Talking About Suicide.

And I want it, I want my life so bad
I’m doing everything I can
Then another one bites the dust
It’s hard to lose a chosen one
You did not break me
I’m still fighting for peace
Well, I’ve got thick skin and an elastic heart,
But your blade—it might be too sharp

IMG_3401I recently participated in the Bell Lets Talk day by Tweeting out the link to my blog. I hesitated before making this decision as I know how social media can turn mighty quick- despite good intentions. I decided to put aside my fears and follow the intention of the blog… to try and help others with my experience, and, to try and heal myself.

I was overwhelmed with gratitude by the kindness shown by everyone who retweeted me, sent messages of appreciation, and who sent me their own stories of loss. After my tweets took off, Jimmy sent me a screenshot that showed my name trending on Trends Map. Again, I was overwhelmed, humbled and grateful that this social media “experiment” turned out in a positive way- partly, I think, because everyone was focused on mental health for that day.

I’m happy that I talked about my story of mental health and I’m happy that others are starting to. Still- I don’t think that we know how to talk about mental health issues or disorders- yet.

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Two weeks after my mother passed away I was back in my university night class, the last class I needed to officially finish my undergraduate degree.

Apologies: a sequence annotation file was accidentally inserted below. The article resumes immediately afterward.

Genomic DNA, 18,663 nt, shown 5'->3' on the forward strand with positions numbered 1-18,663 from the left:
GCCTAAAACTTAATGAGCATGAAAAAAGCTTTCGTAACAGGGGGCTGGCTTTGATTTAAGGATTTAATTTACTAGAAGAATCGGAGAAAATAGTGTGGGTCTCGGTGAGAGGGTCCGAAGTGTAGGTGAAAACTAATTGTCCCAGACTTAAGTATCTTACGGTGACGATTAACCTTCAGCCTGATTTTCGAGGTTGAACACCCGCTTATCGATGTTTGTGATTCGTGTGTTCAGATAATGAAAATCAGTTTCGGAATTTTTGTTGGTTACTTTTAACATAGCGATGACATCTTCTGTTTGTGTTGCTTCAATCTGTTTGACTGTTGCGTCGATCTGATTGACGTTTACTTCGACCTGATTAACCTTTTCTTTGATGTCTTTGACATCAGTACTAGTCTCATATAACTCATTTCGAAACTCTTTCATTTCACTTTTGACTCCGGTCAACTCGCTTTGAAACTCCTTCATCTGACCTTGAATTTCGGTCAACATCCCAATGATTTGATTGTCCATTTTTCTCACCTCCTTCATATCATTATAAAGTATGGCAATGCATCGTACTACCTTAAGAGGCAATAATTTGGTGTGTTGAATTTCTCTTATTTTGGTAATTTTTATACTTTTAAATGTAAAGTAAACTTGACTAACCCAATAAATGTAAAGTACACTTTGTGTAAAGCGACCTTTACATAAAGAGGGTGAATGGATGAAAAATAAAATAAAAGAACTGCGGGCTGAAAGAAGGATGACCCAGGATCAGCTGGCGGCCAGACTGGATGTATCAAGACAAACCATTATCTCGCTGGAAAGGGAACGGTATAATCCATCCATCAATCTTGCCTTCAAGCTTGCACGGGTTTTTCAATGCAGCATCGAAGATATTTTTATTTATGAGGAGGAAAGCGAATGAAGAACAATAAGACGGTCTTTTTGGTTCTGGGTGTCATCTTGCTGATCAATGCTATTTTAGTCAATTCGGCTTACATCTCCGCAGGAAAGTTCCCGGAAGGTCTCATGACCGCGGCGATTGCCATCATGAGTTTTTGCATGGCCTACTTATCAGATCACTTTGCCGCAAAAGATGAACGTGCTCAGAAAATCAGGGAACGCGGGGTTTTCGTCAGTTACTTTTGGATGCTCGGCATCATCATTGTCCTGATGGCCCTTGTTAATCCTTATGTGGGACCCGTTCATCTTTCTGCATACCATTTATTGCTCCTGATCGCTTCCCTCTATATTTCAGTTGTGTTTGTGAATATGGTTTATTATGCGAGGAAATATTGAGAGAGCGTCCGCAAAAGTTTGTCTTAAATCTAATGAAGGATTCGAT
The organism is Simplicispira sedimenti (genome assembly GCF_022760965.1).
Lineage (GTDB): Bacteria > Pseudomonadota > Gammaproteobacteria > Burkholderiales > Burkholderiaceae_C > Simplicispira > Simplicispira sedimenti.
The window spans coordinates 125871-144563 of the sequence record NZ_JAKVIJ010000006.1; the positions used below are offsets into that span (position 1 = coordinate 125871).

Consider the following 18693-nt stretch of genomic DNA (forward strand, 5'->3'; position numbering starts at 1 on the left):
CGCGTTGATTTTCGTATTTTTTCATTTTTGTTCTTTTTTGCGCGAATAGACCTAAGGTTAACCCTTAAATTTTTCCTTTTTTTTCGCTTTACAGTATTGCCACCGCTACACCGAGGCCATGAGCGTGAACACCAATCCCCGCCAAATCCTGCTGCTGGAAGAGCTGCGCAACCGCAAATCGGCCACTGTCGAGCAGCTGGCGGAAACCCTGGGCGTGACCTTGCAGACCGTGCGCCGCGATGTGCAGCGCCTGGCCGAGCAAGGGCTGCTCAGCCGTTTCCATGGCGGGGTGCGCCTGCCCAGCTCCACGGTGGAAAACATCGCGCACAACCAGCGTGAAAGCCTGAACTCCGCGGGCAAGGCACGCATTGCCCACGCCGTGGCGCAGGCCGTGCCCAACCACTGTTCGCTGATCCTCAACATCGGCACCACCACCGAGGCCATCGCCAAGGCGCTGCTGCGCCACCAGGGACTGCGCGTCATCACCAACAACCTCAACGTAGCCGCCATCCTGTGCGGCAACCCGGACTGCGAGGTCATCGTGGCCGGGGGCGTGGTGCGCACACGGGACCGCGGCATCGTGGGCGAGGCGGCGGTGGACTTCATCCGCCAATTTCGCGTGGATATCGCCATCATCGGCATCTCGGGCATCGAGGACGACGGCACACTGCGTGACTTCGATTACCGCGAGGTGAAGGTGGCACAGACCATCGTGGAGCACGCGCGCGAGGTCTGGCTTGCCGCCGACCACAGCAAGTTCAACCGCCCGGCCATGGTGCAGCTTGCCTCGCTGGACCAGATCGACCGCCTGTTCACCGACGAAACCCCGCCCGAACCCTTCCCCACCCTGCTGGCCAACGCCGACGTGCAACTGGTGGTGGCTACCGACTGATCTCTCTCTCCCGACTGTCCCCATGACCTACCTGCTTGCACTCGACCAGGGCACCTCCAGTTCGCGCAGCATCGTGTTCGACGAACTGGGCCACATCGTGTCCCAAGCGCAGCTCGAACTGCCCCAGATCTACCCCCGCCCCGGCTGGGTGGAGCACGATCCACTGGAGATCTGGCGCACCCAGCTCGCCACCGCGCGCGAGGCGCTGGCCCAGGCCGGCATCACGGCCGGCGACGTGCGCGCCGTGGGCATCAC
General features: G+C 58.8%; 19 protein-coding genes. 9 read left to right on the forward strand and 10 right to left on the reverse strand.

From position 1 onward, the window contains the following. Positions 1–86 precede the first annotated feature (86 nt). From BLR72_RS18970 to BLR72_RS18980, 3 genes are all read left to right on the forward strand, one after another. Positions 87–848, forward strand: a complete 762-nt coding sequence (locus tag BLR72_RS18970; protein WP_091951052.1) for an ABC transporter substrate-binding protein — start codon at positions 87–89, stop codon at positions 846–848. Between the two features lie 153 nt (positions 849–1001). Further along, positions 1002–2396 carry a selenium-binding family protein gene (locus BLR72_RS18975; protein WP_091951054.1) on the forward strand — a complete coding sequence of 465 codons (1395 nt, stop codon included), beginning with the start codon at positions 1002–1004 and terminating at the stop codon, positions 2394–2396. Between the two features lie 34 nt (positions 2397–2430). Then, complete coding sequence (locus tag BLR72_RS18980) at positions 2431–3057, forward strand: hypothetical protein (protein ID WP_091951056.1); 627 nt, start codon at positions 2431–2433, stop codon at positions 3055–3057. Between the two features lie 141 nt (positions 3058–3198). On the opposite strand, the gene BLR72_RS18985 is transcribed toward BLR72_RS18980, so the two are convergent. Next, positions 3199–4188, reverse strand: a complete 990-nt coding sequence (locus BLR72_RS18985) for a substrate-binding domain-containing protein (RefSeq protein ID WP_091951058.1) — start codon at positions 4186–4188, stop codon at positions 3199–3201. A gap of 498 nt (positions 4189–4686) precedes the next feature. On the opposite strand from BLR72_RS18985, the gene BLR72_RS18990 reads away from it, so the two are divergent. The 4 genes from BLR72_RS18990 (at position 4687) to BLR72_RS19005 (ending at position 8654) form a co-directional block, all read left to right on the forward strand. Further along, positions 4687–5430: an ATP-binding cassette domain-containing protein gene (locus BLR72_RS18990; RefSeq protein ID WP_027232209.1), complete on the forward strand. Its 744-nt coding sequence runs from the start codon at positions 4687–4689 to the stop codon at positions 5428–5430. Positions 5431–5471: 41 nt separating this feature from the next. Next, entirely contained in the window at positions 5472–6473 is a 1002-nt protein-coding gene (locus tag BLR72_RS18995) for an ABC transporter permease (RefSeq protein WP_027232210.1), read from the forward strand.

In her note to me, my mom told me to finish it for her. For me, and for her.

So, after missing only two of my classes in Postmodern Philosophy, I found myself sitting dazed at my desk through three hour lectures and writing essays and exams through a haze. I can’t remember what I wrote about for my final essay, or how I managed to ace the final exam to come out as a graduate of the program I had been piecing together throughout the years.

One of the last assignments was an essay worth 30% of our grade (I really can’t remember what I wrote about, honestly), and a student in our class persuaded the instructor to let her do a visual art project and presentation on what it meant and how it related to the class. Though I’m all for flexible learning environments and classrooms, it was clear during her presentation that the project didn’t quite relate to the assignment, or the curriculum. At one point, she told a story about how this life sized paper-mache cartoon character she created related to her friend who experienced a mental illness, and how when she visited her friend in the facility, she wasn’t allowed to bring her sewing kit inside because she could kill herself with the scissors or hang herself with the thread/yarn. She went on to tell the rest of her story, grasping at straws to relate it back to the assigned topic. Aside from being completely insulted that the student was wasting the class time with this (honestly) brutal attempt at getting out of an essay, I was floored that she talked about suicide and mental illness as a footnote in her project.

How cavalier. How ignorant.